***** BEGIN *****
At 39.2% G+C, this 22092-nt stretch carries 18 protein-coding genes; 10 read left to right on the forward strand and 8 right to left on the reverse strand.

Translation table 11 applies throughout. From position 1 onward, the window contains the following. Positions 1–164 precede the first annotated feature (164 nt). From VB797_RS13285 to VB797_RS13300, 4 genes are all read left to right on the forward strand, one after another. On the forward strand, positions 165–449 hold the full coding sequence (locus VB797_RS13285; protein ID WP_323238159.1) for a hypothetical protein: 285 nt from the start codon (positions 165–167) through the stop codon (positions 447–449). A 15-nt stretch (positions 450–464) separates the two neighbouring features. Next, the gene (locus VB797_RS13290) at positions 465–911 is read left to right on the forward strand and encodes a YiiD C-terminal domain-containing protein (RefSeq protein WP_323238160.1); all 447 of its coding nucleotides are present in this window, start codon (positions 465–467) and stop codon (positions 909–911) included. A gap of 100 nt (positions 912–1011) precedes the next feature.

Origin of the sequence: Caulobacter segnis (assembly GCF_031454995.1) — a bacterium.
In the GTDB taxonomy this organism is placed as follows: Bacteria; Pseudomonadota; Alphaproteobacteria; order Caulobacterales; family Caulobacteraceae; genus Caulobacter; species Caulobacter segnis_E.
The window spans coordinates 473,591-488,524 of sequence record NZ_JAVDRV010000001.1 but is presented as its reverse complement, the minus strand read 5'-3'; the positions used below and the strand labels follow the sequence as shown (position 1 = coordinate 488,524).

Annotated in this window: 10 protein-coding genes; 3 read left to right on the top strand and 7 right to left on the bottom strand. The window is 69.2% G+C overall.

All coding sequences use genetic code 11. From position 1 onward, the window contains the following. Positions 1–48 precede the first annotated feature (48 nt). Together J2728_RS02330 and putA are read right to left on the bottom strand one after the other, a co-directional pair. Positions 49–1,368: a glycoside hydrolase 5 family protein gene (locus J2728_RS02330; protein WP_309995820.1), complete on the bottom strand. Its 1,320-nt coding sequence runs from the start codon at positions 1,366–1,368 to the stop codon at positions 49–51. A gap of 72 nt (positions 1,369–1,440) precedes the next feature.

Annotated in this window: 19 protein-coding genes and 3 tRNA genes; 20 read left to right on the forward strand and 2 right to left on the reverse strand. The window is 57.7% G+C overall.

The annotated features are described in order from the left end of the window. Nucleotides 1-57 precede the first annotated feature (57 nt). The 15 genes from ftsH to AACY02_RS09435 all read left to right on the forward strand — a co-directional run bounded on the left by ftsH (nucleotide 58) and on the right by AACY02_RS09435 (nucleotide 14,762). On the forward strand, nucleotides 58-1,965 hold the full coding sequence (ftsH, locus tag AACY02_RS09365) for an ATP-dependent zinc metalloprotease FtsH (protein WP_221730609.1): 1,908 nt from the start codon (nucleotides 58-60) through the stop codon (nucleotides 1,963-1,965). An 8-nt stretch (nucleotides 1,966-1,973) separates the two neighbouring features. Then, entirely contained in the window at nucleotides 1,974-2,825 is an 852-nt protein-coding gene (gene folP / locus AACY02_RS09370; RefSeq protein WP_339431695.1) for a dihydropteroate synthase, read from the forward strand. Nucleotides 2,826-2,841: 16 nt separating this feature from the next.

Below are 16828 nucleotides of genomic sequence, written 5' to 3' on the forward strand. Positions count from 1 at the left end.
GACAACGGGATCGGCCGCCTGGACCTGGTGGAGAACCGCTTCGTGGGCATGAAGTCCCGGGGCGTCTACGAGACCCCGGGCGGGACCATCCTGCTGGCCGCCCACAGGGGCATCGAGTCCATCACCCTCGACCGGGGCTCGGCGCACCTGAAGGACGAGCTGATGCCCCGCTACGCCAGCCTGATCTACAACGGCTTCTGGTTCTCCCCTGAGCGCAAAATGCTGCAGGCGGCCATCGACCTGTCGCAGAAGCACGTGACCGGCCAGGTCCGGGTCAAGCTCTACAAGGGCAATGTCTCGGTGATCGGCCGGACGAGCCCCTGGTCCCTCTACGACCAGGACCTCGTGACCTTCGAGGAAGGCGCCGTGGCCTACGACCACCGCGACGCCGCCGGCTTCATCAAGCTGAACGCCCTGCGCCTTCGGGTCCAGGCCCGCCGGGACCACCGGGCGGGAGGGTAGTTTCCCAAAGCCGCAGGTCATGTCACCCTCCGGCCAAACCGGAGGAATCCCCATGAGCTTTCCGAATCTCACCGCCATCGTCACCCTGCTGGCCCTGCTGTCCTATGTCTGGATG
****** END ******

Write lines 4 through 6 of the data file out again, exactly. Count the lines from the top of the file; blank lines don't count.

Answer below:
In the GTDB taxonomy this organism is placed as follows: Bacteria; Pseudomonadota; Alphaproteobacteria; order Caulobacterales; family Caulobacteraceae; genus Caulobacter; species Caulobacter segnis_E.
The window spans coordinates 473,591-488,524 of sequence record NZ_JAVDRV010000001.1 but is presented as its reverse complement, the minus strand read 5'-3'; the positions used below and the strand labels follow the sequence as shown (position 1 = coordinate 488,524).

Annotated in this window: 10 protein-coding genes; 3 read left to right on the top strand and 7 right to left on the bottom strand. The window is 69.2% G+C overall.